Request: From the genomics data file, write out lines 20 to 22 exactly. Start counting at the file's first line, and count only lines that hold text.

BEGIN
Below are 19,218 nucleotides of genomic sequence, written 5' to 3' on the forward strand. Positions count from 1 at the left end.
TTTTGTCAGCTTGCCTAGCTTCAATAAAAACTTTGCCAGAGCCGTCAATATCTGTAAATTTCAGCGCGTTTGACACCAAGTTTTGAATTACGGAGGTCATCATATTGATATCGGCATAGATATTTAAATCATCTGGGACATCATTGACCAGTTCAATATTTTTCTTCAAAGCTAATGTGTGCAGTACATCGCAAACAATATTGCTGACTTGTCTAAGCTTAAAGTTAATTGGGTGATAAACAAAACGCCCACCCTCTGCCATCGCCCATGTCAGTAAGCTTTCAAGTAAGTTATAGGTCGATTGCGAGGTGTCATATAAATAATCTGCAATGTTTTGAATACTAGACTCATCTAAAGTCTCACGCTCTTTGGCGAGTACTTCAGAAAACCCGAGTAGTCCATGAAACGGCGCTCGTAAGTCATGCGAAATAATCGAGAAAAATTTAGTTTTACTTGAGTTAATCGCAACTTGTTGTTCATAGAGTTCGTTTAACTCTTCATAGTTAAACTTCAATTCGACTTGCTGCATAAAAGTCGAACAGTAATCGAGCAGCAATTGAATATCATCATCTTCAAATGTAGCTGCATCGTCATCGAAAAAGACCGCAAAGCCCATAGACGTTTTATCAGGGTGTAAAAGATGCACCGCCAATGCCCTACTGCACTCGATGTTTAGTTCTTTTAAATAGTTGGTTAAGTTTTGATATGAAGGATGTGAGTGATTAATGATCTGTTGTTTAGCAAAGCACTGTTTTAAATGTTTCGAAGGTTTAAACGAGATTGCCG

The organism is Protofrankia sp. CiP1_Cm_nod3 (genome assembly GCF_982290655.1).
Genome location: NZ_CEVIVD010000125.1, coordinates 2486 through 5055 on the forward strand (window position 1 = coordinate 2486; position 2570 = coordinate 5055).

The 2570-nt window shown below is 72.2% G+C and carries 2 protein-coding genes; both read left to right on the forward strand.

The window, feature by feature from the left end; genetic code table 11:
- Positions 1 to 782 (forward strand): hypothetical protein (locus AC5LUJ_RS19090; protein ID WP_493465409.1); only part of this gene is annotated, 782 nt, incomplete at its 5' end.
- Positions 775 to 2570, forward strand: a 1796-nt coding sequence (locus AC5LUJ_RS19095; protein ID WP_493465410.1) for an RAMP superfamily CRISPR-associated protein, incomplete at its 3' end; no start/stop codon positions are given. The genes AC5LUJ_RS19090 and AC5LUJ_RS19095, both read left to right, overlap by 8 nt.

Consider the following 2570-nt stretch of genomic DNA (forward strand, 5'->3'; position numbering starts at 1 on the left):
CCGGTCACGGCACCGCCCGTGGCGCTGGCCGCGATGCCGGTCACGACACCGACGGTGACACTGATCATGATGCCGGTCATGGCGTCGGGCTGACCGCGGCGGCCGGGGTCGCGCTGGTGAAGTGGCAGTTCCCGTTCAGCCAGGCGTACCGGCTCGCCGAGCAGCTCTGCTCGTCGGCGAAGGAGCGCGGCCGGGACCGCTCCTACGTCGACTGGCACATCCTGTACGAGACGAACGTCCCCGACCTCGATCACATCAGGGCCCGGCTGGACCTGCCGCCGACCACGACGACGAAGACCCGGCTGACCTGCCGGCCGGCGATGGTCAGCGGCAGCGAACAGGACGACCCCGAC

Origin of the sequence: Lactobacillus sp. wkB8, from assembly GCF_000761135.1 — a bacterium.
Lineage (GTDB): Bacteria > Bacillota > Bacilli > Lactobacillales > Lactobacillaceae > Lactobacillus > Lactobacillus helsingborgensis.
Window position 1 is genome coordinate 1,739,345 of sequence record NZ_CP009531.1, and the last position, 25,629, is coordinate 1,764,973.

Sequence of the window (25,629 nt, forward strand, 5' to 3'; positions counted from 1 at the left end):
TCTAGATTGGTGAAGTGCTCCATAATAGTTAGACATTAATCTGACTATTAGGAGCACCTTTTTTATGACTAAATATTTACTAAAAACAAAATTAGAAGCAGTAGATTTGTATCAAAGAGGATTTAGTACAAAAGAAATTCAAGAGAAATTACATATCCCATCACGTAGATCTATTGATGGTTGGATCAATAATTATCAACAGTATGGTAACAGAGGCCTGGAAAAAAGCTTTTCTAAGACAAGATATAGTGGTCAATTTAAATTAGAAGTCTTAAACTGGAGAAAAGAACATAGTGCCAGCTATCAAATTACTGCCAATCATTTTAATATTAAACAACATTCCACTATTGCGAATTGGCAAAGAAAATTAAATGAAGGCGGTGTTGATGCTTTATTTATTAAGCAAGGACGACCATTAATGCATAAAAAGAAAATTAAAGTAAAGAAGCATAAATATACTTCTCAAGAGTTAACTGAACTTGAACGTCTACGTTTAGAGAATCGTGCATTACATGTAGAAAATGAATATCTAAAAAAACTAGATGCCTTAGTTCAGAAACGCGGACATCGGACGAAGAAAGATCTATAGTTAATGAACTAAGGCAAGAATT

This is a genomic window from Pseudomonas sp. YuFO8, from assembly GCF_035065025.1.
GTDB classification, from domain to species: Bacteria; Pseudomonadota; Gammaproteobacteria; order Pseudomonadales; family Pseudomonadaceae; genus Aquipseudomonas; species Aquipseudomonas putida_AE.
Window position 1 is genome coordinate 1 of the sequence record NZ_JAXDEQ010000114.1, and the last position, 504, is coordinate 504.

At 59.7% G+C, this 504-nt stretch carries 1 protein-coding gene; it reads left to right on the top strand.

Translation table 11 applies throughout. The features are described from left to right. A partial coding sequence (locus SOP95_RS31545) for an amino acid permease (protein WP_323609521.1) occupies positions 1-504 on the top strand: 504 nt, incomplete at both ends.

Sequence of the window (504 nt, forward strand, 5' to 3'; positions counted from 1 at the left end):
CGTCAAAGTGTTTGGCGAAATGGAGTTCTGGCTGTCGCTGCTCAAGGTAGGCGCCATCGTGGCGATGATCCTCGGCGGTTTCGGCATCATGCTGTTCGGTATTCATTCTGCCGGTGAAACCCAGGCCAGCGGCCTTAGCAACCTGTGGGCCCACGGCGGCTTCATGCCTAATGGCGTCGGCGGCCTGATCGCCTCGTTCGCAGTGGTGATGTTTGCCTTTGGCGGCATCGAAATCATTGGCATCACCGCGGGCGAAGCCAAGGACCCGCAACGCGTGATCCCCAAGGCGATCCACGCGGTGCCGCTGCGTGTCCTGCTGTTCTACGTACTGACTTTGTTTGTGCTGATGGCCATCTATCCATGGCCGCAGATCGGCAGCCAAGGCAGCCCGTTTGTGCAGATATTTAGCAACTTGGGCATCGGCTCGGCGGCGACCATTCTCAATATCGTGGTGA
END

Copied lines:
Translation table 11 applies throughout. The features are described from left to right. A partial coding sequence (locus SOP95_RS31545) for an amino acid permease (protein WP_323609521.1) occupies positions 1-504 on the top strand: 504 nt, incomplete at both ends.

Sequence of the window (504 nt, forward strand, 5' to 3'; positions counted from 1 at the left end):
CGTCAAAGTGTTTGGCGAAATGGAGTTCTGGCTGTCGCTGCTCAAGGTAGGCGCCATCGTGGCGATGATCCTCGGCGGTTTCGGCATCATGCTGTTCGGTATTCATTCTGCCGGTGAAACCCAGGCCAGCGGCCTTAGCAACCTGTGGGCCCACGGCGGCTTCATGCCTAATGGCGTCGGCGGCCTGATCGCCTCGTTCGCAGTGGTGATGTTTGCCTTTGGCGGCATCGAAATCATTGGCATCACCGCGGGCGAAGCCAAGGACCCGCAACGCGTGATCCCCAAGGCGATCCACGCGGTGCCGCTGCGTGTCCTGCTGTTCTACGTACTGACTTTGTTTGTGCTGATGGCCATCTATCCATGGCCGCAGATCGGCAGCCAAGGCAGCCCGTTTGTGCAGATATTTAGCAACTTGGGCATCGGCTCGGCGGCGACCATTCTCAATATCGTGGTGA